Late in January, the researchers Jordan Anaya, Nick Brown, and Tim van der Zee identified some fairly baffling problems in the research published by Cornell University’s Food and Brand Lab, one of the more famous and prolific behavioral-science labs in the country, and published a paper revealing their findings. As I wrote last month, “the problems included 150 errors in just four of [the] lab’s papers, strong signs of major problems in the lab’s other research, and a spate of questions about the quality of the work that goes on there.”
Brian Wansink, the lab’s head and a big name in social science, was a co-author on all those papers, and refused to share the underlying data in a manner that could help resolve the situation, though he did announce certain reforms to his lab’s practices, and said he would be hiring someone uninvolved with the original papers to reanalyze the data. Wansink, whose lab is known for producing a steady stream of catchy, media-friendly findings about how to nudge people toward healthier eating and habits in general, has also openly admitted to a variety of data slicing-and-dicing methods that are very likely to produce misleading and overblown results.
Wansink’s problems just got a lot worse. Today, Brown, a Ph.D. student at the University of Groningen, published a blog post highlighting many more problems with Wansink’s research practices. First, it appears that over the years, Wansink has made a standard practice of self-plagiarism, regularly taking snippets of his text from one publication and dropping them into another — a practice that, while not as serious as outright data fraud or plagiarizing someone else’s material, is very much frowned upon. And sometimes it was more than “snippets.” Brown includes the following image of one Wansink article in which all of the yellow material (plus three of the four figures, which Brown said he couldn’t figure out how to highlight) is lifted from Wansink’s own previously published work:
In another instance, Brown writes, Wansink appears to have published the same text as two different book chapters at around the same time. “Each chapter is around 7,000 words long,” he writes. “The paragraph structures are identical. Most of the sentences are identical, or differ only in trivial details.”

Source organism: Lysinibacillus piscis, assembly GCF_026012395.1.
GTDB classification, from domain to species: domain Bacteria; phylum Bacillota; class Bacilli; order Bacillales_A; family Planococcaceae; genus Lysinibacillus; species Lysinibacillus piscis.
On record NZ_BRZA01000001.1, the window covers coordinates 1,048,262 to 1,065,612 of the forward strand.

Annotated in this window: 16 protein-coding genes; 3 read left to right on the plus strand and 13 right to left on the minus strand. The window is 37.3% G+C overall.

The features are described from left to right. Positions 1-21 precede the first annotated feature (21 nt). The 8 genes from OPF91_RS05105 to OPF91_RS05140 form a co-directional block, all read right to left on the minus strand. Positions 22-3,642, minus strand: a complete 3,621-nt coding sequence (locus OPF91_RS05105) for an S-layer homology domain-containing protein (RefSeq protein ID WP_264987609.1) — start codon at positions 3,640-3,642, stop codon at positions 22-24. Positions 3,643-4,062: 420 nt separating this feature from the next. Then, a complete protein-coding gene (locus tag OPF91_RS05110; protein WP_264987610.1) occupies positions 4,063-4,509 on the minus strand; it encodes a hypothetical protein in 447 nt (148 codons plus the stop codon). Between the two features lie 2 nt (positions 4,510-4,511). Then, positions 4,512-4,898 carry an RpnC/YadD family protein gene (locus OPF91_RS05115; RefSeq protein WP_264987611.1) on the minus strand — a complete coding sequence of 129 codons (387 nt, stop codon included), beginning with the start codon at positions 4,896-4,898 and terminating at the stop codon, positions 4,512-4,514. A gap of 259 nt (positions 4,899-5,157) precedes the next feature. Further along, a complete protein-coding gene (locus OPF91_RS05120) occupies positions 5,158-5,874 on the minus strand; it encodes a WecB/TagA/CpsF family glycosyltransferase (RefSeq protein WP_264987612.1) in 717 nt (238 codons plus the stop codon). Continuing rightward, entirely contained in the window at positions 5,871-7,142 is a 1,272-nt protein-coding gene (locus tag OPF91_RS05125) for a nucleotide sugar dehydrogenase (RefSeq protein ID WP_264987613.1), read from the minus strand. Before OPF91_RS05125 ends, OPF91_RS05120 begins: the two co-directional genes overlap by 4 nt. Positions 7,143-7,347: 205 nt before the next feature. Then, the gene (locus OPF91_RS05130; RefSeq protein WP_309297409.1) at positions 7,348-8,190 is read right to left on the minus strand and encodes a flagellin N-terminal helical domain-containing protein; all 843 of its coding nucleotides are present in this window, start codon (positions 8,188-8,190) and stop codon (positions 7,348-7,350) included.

Brown both offers a compelling case that this sort of self-plagiarism was a pattern for Wansink, and that he may have engaged in more serious misconduct as well. Summing up Brown’s findings in The Guardian, Chris Chambers and Pete Etchells write:
… Brown also alleges a more serious case that, at a minimum, suggests an exceptional coincidence, but may point to duplicate publication of data, or might also indicate data manipulation. Brown purports to show that two studies published by Wansink in 2001 and 2003 present uncannily similar results, with 39 out of 45 outcomes identical to the decimal point, despite being drawn from different samples. In the 2001 study, Wansink reports recruiting “153 members of the Brand Revitalisation Consumer Panel” while in the second study the reported sample consisted of 654 respondents to a nationwide survey “based on addresses obtained from census records”. How such similar results could emerge from two distinct studies, and two distinct samples, remains unexplained. At the time of publication, Wansink had not responded to requests for comment. A query to the Cornell University Office of Research Integrity and Assurance resulted in a reply from Finn Partners PR Firm, pointing to a statement from Wansink that did not address the most recent allegations.
It’s important to note that Wansink published these studies before coming to the Food and Brand Lab, but still — this is entirely bizarre. It’s a really, really hard thing to explain, and Occam’s razor doesn’t point to any explanations that don’t involve, at best, negligence that would likely derail the careers of most young researchers, and at worst outright data fraud.
It’s now even more urgent for Wansink and Cornell to offer up a meaningful response to this steady drumbeat of serious allegations. As I argued last month, 150 errors in four papers would on its own be a reason not to trust anything produced by the Food and Brand Lab — not until Wansink can explain exactly what happened. Now, though? What possible reason is there to trust this lab’s output at all, let alone for journalists to continue to publicize its findings?
Up to this point, it appears Cornell has given Wansink near-full discretion over how to handle all this. “While Cornell encourages transparent responses to scientific critique, we respect our faculty’s role as independent investigators to determine the most appropriate response to such requests, absent claims of misconduct or data sharing agreements,” John J. Carberry, the university’s head of media relations, said in a statement emailed to Science of Us last month.
That sentence has not aged well. Maybe it’s time for Cornell to seize the reins rather than act as though what’s going on here is just normal scientific back and forth that Wansink can address on his own. Until the university’s administrators do, this growing scandal will continue to inflict serious damage on Cornell’s reputation as a research university.